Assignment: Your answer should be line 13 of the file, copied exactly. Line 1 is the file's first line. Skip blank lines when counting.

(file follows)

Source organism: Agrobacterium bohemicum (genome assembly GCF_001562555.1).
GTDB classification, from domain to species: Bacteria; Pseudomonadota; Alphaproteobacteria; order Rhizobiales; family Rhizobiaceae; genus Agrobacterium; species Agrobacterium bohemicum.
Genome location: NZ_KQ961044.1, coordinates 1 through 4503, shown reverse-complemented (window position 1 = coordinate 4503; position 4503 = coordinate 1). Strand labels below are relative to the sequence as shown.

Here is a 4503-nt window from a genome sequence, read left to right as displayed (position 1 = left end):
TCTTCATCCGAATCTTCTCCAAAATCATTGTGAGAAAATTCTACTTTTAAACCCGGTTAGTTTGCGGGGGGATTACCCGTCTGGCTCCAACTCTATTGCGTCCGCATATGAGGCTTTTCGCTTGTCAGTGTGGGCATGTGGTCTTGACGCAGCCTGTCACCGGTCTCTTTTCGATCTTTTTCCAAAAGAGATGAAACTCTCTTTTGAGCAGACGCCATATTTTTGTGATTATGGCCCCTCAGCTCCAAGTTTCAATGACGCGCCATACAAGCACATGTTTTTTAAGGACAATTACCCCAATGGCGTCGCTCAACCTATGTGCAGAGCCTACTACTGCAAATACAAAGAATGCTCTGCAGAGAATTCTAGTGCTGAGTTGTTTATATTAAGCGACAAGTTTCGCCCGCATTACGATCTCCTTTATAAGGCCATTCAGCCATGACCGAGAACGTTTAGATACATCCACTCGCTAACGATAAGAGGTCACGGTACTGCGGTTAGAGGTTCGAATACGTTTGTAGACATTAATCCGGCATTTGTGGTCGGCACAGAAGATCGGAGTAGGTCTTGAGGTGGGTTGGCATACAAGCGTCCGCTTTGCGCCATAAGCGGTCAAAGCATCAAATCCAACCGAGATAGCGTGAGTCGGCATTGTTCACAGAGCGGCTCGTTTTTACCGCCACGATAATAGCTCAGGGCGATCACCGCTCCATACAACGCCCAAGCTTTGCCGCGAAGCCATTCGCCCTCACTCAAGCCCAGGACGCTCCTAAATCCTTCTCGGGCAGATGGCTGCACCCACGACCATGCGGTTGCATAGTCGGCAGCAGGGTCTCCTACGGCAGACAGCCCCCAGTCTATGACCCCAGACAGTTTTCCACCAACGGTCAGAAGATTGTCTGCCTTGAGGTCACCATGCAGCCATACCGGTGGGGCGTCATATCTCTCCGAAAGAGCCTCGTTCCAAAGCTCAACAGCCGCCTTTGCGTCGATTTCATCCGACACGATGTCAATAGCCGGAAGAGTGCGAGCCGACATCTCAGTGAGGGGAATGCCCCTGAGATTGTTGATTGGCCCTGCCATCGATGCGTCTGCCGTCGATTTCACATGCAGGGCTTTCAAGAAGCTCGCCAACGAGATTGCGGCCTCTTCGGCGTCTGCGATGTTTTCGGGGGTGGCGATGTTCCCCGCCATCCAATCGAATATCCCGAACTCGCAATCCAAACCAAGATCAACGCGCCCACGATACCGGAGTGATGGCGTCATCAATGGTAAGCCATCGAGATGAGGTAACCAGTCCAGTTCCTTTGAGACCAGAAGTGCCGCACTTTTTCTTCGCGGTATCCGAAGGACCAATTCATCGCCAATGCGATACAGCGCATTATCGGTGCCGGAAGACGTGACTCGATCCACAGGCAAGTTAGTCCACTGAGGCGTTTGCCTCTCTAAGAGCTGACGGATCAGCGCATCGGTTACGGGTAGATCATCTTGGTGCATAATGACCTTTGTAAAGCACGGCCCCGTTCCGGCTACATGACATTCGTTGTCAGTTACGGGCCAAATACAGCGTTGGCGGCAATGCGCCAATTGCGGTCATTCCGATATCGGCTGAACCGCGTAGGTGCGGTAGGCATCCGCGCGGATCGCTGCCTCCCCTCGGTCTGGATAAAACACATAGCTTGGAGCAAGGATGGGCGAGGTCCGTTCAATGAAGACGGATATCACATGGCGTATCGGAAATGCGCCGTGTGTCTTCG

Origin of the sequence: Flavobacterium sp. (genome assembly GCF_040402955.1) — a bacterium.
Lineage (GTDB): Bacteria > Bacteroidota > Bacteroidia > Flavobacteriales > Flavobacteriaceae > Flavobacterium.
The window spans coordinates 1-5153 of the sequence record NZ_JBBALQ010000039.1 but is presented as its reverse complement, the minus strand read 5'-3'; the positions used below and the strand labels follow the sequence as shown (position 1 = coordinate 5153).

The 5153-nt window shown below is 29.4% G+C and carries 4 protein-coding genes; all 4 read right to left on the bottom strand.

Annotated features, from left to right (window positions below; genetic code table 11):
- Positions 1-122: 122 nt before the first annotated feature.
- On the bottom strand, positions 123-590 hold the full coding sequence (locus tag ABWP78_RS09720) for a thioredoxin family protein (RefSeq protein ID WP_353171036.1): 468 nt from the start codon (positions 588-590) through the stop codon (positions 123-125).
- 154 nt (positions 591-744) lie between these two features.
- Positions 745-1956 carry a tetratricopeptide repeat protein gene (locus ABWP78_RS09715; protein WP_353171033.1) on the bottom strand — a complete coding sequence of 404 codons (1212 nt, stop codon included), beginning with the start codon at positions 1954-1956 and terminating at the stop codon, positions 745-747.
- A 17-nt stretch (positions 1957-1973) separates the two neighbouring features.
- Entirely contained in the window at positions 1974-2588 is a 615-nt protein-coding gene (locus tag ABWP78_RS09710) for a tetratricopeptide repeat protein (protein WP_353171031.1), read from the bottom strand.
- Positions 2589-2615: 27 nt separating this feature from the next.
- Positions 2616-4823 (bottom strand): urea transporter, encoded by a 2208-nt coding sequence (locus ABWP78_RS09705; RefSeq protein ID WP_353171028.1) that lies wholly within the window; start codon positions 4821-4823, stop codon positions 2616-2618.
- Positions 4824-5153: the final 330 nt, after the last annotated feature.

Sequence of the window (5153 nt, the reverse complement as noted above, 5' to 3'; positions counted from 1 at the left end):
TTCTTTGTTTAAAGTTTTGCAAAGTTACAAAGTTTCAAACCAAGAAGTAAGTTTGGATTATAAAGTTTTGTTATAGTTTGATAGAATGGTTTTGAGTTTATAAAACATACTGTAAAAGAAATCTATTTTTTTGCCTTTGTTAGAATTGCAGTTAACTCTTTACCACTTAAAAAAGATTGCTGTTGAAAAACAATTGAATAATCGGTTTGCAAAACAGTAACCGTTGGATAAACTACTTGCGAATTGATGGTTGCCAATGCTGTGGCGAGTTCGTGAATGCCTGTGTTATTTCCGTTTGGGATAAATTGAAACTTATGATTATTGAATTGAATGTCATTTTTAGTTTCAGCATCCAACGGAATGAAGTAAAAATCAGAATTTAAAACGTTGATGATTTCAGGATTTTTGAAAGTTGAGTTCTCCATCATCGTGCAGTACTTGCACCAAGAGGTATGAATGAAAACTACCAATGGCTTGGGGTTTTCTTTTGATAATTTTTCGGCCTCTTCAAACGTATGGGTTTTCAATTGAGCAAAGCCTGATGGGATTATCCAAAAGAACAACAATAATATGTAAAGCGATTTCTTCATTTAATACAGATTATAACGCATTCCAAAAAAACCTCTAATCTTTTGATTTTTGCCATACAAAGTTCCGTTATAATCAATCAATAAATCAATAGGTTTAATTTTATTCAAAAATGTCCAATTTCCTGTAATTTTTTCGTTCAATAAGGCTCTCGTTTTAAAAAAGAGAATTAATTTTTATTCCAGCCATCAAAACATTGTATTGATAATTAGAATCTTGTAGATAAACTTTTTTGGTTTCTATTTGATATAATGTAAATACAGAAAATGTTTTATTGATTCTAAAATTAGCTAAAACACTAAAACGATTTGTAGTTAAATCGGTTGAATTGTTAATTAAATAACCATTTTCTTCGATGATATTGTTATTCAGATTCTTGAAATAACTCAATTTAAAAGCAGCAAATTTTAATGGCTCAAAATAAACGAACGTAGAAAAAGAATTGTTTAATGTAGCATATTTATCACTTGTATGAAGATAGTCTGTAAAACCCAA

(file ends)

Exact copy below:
- 154 nt (positions 591-744) lie between these two features.